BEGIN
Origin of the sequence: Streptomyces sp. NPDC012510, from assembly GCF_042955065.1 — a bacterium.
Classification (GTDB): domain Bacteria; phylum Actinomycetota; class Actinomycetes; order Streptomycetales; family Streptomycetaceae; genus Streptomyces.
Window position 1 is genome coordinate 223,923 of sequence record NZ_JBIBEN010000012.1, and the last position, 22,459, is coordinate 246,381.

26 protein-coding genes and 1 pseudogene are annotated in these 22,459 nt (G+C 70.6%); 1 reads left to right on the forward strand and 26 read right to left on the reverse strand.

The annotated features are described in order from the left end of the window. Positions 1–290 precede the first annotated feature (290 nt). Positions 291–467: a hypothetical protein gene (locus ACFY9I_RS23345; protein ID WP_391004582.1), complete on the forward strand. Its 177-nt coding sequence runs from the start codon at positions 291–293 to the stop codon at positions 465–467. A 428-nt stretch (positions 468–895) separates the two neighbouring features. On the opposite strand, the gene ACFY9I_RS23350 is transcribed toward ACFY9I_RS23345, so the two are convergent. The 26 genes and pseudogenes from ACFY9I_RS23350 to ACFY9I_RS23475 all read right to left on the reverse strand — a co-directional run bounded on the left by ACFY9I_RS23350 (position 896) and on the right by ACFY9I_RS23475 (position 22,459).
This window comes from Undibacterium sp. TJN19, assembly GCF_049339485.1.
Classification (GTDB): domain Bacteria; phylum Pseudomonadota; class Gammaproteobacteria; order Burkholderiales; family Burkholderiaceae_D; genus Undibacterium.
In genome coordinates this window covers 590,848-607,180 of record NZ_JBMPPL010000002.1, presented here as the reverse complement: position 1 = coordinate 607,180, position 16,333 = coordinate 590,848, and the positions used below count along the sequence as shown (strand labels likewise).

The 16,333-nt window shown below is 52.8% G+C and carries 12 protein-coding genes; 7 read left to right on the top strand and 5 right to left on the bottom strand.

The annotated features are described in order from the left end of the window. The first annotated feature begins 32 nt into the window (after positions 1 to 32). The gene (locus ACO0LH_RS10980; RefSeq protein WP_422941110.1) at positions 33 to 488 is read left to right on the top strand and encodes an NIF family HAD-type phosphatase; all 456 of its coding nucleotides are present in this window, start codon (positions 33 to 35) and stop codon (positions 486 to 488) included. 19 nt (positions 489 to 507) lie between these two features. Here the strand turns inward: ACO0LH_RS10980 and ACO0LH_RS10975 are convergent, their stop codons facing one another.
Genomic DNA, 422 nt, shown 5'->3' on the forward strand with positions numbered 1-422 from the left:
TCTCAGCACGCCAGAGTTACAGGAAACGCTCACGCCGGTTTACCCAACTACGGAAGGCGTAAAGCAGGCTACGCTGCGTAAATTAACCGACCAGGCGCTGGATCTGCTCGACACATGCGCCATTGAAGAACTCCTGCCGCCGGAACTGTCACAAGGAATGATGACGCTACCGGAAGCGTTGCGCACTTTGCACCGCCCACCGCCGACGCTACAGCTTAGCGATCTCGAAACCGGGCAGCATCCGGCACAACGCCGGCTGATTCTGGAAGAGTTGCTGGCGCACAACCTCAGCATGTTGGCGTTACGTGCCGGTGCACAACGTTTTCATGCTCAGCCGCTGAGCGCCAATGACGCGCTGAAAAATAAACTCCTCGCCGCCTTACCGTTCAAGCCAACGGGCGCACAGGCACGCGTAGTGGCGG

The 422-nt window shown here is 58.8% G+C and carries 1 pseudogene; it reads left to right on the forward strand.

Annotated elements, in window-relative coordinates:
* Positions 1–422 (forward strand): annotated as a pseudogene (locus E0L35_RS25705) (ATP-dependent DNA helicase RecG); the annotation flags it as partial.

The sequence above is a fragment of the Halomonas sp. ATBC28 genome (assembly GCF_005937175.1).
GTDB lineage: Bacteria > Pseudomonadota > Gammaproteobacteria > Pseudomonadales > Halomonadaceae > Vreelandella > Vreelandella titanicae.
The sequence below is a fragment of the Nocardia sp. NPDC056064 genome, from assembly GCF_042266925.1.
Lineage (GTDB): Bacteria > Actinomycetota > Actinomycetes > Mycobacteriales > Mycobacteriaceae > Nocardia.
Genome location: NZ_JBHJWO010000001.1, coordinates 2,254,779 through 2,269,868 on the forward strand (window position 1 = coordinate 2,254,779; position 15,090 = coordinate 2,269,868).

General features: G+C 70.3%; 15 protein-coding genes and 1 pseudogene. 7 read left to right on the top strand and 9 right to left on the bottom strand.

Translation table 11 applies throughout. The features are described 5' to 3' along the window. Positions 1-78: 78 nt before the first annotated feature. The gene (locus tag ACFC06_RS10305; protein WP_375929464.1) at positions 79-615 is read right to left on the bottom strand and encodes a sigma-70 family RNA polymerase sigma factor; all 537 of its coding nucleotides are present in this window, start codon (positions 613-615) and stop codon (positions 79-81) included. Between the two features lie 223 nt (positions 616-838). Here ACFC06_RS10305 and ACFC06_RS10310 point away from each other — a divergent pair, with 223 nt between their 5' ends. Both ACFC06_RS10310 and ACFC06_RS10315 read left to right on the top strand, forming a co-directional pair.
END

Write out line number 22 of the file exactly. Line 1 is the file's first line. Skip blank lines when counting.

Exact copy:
Translation table 11 applies throughout. The features are described 5' to 3' along the window. Positions 1-78: 78 nt before the first annotated feature. The gene (locus tag ACFC06_RS10305; protein WP_375929464.1) at positions 79-615 is read right to left on the bottom strand and encodes a sigma-70 family RNA polymerase sigma factor; all 537 of its coding nucleotides are present in this window, start codon (positions 613-615) and stop codon (positions 79-81) included. Between the two features lie 223 nt (positions 616-838). Here ACFC06_RS10305 and ACFC06_RS10310 point away from each other — a divergent pair, with 223 nt between their 5' ends. Both ACFC06_RS10310 and ACFC06_RS10315 read left to right on the top strand, forming a co-directional pair.